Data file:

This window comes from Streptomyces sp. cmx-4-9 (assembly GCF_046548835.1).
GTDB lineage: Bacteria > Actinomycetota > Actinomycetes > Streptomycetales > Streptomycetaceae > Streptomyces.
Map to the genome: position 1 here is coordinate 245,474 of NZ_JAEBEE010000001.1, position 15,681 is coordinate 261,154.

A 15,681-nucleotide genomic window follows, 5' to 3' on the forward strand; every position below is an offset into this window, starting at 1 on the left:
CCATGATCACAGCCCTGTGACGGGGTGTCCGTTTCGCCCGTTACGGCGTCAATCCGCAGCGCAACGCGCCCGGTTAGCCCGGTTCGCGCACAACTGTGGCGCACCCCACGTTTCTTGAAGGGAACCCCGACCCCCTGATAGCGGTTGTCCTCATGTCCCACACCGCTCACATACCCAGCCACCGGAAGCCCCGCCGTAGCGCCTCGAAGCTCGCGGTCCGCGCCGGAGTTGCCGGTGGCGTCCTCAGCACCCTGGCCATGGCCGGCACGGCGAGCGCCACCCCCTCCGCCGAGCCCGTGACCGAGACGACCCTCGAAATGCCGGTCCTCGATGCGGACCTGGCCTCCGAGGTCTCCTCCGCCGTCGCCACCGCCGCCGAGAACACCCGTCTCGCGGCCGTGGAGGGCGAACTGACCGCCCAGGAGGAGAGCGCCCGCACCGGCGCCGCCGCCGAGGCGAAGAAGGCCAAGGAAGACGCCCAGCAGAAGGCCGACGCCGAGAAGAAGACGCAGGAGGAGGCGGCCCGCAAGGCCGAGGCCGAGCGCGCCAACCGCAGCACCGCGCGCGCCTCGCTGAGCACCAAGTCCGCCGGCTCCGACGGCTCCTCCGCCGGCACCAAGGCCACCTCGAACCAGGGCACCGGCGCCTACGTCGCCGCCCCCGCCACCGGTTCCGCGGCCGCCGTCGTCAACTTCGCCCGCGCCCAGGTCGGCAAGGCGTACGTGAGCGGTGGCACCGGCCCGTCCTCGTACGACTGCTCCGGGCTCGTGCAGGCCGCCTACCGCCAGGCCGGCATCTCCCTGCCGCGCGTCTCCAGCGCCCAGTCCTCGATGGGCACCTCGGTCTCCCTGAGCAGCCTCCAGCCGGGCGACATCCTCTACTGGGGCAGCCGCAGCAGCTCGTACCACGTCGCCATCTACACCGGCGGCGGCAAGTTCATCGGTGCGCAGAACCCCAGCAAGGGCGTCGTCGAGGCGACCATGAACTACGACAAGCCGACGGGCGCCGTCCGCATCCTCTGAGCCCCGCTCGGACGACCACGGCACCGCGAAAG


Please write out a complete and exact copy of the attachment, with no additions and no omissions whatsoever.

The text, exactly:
This window comes from Streptomyces sp. cmx-4-9 (assembly GCF_046548835.1).
GTDB lineage: Bacteria > Actinomycetota > Actinomycetes > Streptomycetales > Streptomycetaceae > Streptomyces.
Map to the genome: position 1 here is coordinate 245,474 of NZ_JAEBEE010000001.1, position 15,681 is coordinate 261,154.

A 15,681-nucleotide genomic window follows, 5' to 3' on the forward strand; every position below is an offset into this window, starting at 1 on the left:
CCATGATCACAGCCCTGTGACGGGGTGTCCGTTTCGCCCGTTACGGCGTCAATCCGCAGCGCAACGCGCCCGGTTAGCCCGGTTCGCGCACAACTGTGGCGCACCCCACGTTTCTTGAAGGGAACCCCGACCCCCTGATAGCGGTTGTCCTCATGTCCCACACCGCTCACATACCCAGCCACCGGAAGCCCCGCCGTAGCGCCTCGAAGCTCGCGGTCCGCGCCGGAGTTGCCGGTGGCGTCCTCAGCACCCTGGCCATGGCCGGCACGGCGAGCGCCACCCCCTCCGCCGAGCCCGTGACCGAGACGACCCTCGAAATGCCGGTCCTCGATGCGGACCTGGCCTCCGAGGTCTCCTCCGCCGTCGCCACCGCCGCCGAGAACACCCGTCTCGCGGCCGTGGAGGGCGAACTGACCGCCCAGGAGGAGAGCGCCCGCACCGGCGCCGCCGCCGAGGCGAAGAAGGCCAAGGAAGACGCCCAGCAGAAGGCCGACGCCGAGAAGAAGACGCAGGAGGAGGCGGCCCGCAAGGCCGAGGCCGAGCGCGCCAACCGCAGCACCGCGCGCGCCTCGCTGAGCACCAAGTCCGCCGGCTCCGACGGCTCCTCCGCCGGCACCAAGGCCACCTCGAACCAGGGCACCGGCGCCTACGTCGCCGCCCCCGCCACCGGTTCCGCGGCCGCCGTCGTCAACTTCGCCCGCGCCCAGGTCGGCAAGGCGTACGTGAGCGGTGGCACCGGCCCGTCCTCGTACGACTGCTCCGGGCTCGTGCAGGCCGCCTACCGCCAGGCCGGCATCTCCCTGCCGCGCGTCTCCAGCGCCCAGTCCTCGATGGGCACCTCGGTCTCCCTGAGCAGCCTCCAGCCGGGCGACATCCTCTACTGGGGCAGCCGCAGCAGCTCGTACCACGTCGCCATCTACACCGGCGGCGGCAAGTTCATCGGTGCGCAGAACCCCAGCAAGGGCGTCGTCGAGGCGACCATGAACTACGACAAGCCGACGGGCGCCGTCCGCATCCTCTGAGCCCCGCTCGGACGACCACGGCACCGCGAAAG